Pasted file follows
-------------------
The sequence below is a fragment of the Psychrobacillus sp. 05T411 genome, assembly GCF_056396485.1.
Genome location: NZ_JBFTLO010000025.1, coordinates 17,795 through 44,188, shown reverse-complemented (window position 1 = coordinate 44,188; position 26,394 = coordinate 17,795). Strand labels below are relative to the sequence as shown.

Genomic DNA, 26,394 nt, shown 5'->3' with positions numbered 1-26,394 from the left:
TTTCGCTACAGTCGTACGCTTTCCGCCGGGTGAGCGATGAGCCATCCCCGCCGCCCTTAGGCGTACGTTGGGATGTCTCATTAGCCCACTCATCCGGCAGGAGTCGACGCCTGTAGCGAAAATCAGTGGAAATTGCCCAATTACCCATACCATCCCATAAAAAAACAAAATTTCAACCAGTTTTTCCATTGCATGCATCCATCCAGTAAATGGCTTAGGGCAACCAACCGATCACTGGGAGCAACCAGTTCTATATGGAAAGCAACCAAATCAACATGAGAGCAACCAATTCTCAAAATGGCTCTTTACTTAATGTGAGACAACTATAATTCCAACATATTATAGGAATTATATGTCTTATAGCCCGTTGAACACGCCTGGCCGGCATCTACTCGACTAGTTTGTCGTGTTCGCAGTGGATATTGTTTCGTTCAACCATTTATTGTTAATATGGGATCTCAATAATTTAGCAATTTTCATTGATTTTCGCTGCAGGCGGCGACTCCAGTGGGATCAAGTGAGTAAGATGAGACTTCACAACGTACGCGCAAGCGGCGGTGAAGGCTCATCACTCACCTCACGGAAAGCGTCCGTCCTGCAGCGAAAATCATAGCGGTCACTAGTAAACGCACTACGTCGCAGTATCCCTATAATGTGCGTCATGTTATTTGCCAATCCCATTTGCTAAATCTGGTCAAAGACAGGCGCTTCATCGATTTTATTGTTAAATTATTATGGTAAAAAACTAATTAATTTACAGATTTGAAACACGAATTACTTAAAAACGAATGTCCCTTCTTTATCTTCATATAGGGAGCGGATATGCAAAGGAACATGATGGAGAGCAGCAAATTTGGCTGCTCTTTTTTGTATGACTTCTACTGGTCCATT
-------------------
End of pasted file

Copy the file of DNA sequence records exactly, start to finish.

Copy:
The sequence below is a fragment of the Psychrobacillus sp. 05T411 genome, assembly GCF_056396485.1.
Genome location: NZ_JBFTLO010000025.1, coordinates 17,795 through 44,188, shown reverse-complemented (window position 1 = coordinate 44,188; position 26,394 = coordinate 17,795). Strand labels below are relative to the sequence as shown.

Genomic DNA, 26,394 nt, shown 5'->3' with positions numbered 1-26,394 from the left:
TTTCGCTACAGTCGTACGCTTTCCGCCGGGTGAGCGATGAGCCATCCCCGCCGCCCTTAGGCGTACGTTGGGATGTCTCATTAGCCCACTCATCCGGCAGGAGTCGACGCCTGTAGCGAAAATCAGTGGAAATTGCCCAATTACCCATACCATCCCATAAAAAAACAAAATTTCAACCAGTTTTTCCATTGCATGCATCCATCCAGTAAATGGCTTAGGGCAACCAACCGATCACTGGGAGCAACCAGTTCTATATGGAAAGCAACCAAATCAACATGAGAGCAACCAATTCTCAAAATGGCTCTTTACTTAATGTGAGACAACTATAATTCCAACATATTATAGGAATTATATGTCTTATAGCCCGTTGAACACGCCTGGCCGGCATCTACTCGACTAGTTTGTCGTGTTCGCAGTGGATATTGTTTCGTTCAACCATTTATTGTTAATATGGGATCTCAATAATTTAGCAATTTTCATTGATTTTCGCTGCAGGCGGCGACTCCAGTGGGATCAAGTGAGTAAGATGAGACTTCACAACGTACGCGCAAGCGGCGGTGAAGGCTCATCACTCACCTCACGGAAAGCGTCCGTCCTGCAGCGAAAATCATAGCGGTCACTAGTAAACGCACTACGTCGCAGTATCCCTATAATGTGCGTCATGTTATTTGCCAATCCCATTTGCTAAATCTGGTCAAAGACAGGCGCTTCATCGATTTTATTGTTAAATTATTATGGTAAAAAACTAATTAATTTACAGATTTGAAACACGAATTACTTAAAAACGAATGTCCCTTCTTTATCTTCATATAGGGAGCGGATATGCAAAGGAACATGATGGAGAGCAGCAAATTTGGCTGCTCTTTTTTGTATGACTTCTACTGGTCCATT